When you first start your hair journey there are almost always skeptics and naysayers. The misconception that black women can’t grow long hair is a myth that should have been put to bed long ago.
With proper precautions taken, the goal is achievable. A simple comment as “You wash your hair too much” is already aggravating enough. Meanwhile, I’m thinking these people should mind their own business. However, everyone is entitled to their opinion.
It goes to a whole other level when people have the nerve to ask me why I use white products in my hair. Excuse me, but umm, did you actually just say that? As I try to hide my look of disgust and confusion to such a question, I have to realize how one can come to a conclusion like that.
I’ll admit I have been guilty of this in the past. We all know the small “black hair section” we are granted in Walmart stores and Sally Beauty Supply.
Before I went on my hair journey, I was informed that if it was not Pink Lotion or Dr. Miracles, then I shouldn’t be using it.
That could not be any further from the truth. The fact that the stereotype goes “African Americans should use products that are geared towards them and Caucasians should do the same,” is really limiting when you think about it. Yes, stereotypes will not be going anywhere, anytime soon, but this one in particular is quite outlandish and I’m surprised it is even a thing at all.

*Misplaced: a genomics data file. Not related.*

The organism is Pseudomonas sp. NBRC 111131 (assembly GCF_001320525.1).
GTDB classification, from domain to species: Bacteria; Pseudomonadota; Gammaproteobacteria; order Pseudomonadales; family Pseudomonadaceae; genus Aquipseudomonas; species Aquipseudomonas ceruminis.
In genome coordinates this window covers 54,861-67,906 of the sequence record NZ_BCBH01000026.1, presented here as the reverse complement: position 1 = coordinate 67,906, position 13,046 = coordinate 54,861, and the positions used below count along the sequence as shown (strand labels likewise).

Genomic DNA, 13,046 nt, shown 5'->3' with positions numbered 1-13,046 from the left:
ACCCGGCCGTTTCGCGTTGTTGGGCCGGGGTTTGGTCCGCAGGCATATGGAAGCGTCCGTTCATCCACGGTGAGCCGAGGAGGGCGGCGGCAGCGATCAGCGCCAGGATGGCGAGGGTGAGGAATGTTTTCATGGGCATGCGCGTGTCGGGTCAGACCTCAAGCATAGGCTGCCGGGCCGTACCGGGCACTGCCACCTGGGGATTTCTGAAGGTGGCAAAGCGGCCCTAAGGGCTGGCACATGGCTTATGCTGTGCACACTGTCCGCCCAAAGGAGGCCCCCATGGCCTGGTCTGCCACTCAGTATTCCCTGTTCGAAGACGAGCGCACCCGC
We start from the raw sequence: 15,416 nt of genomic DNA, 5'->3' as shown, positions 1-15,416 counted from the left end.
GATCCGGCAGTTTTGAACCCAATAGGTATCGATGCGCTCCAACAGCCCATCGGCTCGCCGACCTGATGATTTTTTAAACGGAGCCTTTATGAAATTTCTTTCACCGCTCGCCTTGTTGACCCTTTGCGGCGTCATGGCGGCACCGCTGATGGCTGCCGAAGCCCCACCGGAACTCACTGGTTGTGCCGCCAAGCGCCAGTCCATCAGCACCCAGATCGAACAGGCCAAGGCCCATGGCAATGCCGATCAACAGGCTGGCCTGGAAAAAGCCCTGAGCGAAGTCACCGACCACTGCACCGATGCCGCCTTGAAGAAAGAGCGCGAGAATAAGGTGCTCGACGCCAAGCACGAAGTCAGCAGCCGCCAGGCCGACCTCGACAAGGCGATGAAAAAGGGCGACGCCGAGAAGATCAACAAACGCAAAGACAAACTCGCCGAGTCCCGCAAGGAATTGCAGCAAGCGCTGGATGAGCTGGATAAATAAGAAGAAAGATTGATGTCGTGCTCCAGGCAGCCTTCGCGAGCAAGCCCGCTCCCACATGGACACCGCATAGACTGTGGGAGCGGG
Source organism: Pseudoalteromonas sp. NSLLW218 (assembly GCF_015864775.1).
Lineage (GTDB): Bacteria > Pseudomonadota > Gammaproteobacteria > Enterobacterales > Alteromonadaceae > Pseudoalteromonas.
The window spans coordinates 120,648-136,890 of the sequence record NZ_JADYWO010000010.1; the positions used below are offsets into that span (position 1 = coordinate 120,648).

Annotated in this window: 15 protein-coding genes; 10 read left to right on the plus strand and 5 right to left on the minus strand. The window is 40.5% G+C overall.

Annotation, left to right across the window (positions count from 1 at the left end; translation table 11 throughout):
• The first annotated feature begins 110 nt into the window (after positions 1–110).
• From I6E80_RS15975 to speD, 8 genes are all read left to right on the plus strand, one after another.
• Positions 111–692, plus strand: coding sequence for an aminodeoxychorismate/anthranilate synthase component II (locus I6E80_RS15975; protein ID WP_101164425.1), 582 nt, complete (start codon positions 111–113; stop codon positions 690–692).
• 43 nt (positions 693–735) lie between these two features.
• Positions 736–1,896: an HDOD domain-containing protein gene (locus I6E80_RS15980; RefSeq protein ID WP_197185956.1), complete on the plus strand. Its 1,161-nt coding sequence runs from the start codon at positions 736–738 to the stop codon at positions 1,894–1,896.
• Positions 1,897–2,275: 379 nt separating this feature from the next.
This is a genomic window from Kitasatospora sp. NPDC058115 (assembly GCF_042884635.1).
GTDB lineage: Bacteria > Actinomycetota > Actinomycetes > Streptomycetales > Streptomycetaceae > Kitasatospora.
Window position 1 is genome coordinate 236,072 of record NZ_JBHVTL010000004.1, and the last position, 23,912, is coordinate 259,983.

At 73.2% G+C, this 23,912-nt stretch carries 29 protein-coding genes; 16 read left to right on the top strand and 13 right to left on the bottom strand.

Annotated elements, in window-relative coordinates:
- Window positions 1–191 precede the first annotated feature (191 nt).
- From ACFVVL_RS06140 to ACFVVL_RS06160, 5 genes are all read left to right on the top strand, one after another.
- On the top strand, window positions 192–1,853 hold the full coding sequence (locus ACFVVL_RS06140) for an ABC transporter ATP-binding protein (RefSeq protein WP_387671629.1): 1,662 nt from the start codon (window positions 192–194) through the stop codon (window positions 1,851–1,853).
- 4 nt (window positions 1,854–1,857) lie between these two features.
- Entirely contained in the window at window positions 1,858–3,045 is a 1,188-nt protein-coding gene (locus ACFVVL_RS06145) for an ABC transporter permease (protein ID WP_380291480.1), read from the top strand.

Supporting black owned businesses
Just because it is made for “Black Hair”, does not mean it is black owned. Those are the cold hard facts and the truth will set you free! Originally, I was under the assumption that I was supporting the cause, when purchasing Luster’s and SoftSheen Carson products.
Little did I know, these are not black owned companies. Although at first glance, it may look like they are or maybe at one point they were. I believe it is safe to say that if they were, they no longer are.